the future for Hilo and Hawai‘i Island. It’s a great industry and can be a blessing for Hilo.” “Every community has to have economic viability,” he says. “And real economic prosperity means our Hilo-based workforce can work in Hilo instead of commuting long distances—so everyone can spend more time with family. We all have freedom of choice to do or be anything we want,” he reminds. “It’s a wonderful gift we have in this country, so think and choose wisely.” And that stance is pure George Applegate. ■ For more information:

Above: George singing to a Crown Room crowd before the main event—the Kim Brothers from Las Vegas. Left: George with Dave Hardouin, president of Fiesta World Travel, one of the travel companies that flew direct from Vancouver to Kona before 1996. photos courtesy of George | September-October 2018



Beauty All Around By Jan Wizinowich


Young Kohala Artist Elijah Rabang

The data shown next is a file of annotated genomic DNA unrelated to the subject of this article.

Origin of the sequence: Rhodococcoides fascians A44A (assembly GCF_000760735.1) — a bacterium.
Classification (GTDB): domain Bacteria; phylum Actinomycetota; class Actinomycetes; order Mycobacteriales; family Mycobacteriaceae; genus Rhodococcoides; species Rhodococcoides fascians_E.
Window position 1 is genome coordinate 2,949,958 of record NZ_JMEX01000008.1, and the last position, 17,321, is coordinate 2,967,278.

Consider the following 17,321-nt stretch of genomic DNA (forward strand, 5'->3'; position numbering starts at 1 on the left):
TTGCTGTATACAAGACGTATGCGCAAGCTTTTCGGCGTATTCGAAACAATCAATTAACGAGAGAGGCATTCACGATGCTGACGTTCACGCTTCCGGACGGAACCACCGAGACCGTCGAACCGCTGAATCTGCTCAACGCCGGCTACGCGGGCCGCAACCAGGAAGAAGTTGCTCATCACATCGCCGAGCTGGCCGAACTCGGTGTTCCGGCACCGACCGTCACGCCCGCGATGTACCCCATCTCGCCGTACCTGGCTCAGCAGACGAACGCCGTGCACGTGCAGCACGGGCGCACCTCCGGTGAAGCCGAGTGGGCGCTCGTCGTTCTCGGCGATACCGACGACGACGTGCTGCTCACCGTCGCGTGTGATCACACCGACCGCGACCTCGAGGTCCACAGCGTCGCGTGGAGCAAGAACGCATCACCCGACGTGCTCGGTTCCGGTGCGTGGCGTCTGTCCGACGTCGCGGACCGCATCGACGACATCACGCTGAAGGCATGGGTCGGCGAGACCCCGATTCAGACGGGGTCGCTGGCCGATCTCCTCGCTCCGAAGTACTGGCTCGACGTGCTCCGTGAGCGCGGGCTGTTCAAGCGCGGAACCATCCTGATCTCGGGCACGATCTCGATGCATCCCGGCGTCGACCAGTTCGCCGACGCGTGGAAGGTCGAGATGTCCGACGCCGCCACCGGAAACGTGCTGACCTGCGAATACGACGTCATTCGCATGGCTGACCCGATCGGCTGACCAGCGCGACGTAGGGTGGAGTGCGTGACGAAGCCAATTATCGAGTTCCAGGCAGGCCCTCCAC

ntering Hāwi, on the North Kohala coast, just past Kohala Coffee Mill, you are stopped in your tracks by a wall mural with a stunning scene of frolicking humpback whales. You’ve just stepped into the realm of young artist Elijah Rabang, who beholds the natural world and cherishes it with his art. For the past few years, along with greeting cards and pet portraits, Elijah has shared his visions of nature in community murals located at the Kamehameha Park pool, Figʻs restaurant (now closed), the Hāwi Post Office and most recently the wall across the street from the Kohala Trade Center in Hāwi, commissioned by Richard Elliott, owner of Paradise Postal and Kar Tow. About six years ago Elijah approached Richard. “He came into the store to see if I wanted to sell his cards; he had heard I was only having local artists in my store. I loved his work immediately and it was a ‘no brainier’,” said Richard. | September-October 2018